Acquisition and collaboration pools expertise
Business-to- Business (B2B) brands contended for leadership in the cloud, artificial intelligence (AI), and the Internet of Things. Making iterative advances, they competed (and increasingly collaborated) with business-to-consumer (B2C) technology brands. Lessons learned from these encounters with consumer-driven brands may have helped B2B brands sharpen their marketing agility.
Although the B2B technology brands have not completed their transformation to cloud-based operations and the large legacy brands continue to be challenged by nimble, narrowly focused startups, years of strategic redirection and major investment began to pay off. In contrast to last year, every B2B brand ranked in the BrandZ™ Technology Top 20 increased in value, some of them substantially.
HPE (Hewlett Packard Enterprise) appears in the ranking for the first time, having completed its first year as a corporate entity created when Hewlett-Packard split the company into two parts, with HP Inc. set up to handle the legacy businesses of PCs and printers, while HPE was spun off to focus more narrowly on servers, storage, networking, and consultation. The change positions HPE to better confront the disruptive changes in information technology.
Brands attempted to expand their reach or expertise though acquisition and collaboration. In the largest acquisition in its 42-year history, Microsoft bought LinkedIn, the business networking brand. Its acquisition of LinkedIn strengthens both brands in B2B, enabling Microsoft to include LinkedIn social network features in some of its products, such as Microsoft Outlook and Office.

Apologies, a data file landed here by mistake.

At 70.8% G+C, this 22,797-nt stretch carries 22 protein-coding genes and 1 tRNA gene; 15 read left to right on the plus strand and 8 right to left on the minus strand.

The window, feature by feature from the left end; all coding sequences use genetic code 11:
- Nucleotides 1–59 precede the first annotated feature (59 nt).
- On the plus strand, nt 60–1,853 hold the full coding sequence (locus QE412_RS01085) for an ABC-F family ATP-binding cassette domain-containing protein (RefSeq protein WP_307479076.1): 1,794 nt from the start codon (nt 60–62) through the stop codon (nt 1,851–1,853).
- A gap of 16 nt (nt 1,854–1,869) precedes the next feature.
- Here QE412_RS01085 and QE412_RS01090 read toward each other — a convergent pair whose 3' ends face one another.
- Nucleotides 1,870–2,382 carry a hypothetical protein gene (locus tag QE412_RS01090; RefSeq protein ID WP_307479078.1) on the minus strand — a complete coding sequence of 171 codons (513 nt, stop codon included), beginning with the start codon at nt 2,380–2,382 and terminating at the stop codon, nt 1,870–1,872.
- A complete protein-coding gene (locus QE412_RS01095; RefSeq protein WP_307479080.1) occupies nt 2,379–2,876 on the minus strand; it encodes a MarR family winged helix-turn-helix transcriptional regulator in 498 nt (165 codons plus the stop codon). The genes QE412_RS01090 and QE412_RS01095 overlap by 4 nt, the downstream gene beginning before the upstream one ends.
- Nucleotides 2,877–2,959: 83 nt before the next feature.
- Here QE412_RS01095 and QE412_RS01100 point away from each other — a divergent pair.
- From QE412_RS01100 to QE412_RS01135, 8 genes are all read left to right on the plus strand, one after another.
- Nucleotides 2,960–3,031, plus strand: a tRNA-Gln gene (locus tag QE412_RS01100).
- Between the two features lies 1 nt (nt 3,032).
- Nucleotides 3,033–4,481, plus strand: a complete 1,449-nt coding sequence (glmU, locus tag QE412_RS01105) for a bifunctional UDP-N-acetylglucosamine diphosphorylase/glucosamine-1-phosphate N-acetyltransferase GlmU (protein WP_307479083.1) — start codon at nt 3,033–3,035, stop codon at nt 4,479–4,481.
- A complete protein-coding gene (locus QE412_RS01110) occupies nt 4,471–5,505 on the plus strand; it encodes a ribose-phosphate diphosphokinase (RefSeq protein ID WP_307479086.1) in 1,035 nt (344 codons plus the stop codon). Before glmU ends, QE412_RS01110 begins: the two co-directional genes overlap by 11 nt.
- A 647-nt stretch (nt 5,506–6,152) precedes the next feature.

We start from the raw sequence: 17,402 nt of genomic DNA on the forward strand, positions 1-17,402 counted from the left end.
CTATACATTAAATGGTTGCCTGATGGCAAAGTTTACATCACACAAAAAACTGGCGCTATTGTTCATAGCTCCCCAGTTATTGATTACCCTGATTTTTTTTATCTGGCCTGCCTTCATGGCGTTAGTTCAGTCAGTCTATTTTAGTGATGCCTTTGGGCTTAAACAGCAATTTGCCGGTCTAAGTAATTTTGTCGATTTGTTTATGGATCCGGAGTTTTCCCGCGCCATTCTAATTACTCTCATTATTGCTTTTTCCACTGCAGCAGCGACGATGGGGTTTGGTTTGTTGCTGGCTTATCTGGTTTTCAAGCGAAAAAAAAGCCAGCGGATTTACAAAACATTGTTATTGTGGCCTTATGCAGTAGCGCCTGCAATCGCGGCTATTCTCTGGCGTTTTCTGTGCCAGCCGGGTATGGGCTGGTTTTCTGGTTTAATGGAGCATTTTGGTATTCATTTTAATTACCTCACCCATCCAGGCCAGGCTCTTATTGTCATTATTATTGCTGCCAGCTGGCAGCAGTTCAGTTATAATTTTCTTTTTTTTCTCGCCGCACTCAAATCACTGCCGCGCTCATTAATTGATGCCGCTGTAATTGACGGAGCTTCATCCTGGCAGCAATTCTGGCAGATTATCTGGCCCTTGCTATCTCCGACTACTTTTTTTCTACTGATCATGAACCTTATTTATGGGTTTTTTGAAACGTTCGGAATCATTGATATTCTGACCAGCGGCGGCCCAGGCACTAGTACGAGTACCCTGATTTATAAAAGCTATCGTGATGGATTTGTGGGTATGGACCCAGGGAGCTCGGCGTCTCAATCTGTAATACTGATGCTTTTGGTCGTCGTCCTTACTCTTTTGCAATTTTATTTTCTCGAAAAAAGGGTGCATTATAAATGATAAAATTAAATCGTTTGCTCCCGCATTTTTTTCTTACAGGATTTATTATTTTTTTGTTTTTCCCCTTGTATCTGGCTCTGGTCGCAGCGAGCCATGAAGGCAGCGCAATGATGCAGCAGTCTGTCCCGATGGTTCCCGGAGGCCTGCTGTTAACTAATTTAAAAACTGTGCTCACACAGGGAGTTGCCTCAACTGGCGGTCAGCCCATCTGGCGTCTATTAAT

Under its new management, Microsoft has improved its technology with a versatile group of devices like its Surface Pro, a laptop with a touchscreen that detaches to become a freestanding tablet. The device includes a stylus for taking notes or sketching.
Acquisitions and collaborations
In an example of collaboration, IBM and Salesforce planned to share their AI technologies, increasing the effectiveness of both companies by joining the learning abilities of IBM’s Watson with the cloud customer-management tools of Salesforce.
IBM also formed a partnership with Cisco to create workplace tools that combine the cognitive computing of Watson with Cisco’s cloud-based workplace tools like WebEx. Cisco, the brand best known for supplying all the routers and switches that make the internet work, is investing heavily on the Internet of Things, purchasing Jasper Technologies, a company that creates software for managing connected devices.
Although Intel still depended on its traditional chip business for much of its revenue, the brand also focused attention on four other growth areas: 5G, AI, driverless cars, and VR, specifically in sports and entertainment. Intel bet heavily on driverless cars with the purchase of Mobileye, an Israeli maker of sensors and cameras used for navigating driverless cars. Intel also has a relationship with BMW.
Having been dominant in PCs, Intel raised its voice in other technology sectors, for example by providing the technical wizardry behind a memorable Super Bowl halftime performance. In that instance, Intel demonstrated its drone technology with a glittering image of an American flag hovering in the sky as Lady Gaga arrived on stage.
With the acquisition of NetSuite, Oracle, a leader in financial databases, strengthened its cloud computing offer. NetSuite primarily focuses on small business and is expected to provide Oracle with greater access to that market, where it faces rival Salesforce. NetSuite should benefit from Oracle’s scale.
SAP aligned with Microsoft. The arrangement enables the SAP HANA databases to run on Microsoft’s Azure cloud and SAP software to incorporate Microsoft Office 365. The SAP HANA databases use in-memory computing that enables users to access data more quickly than on relational databases.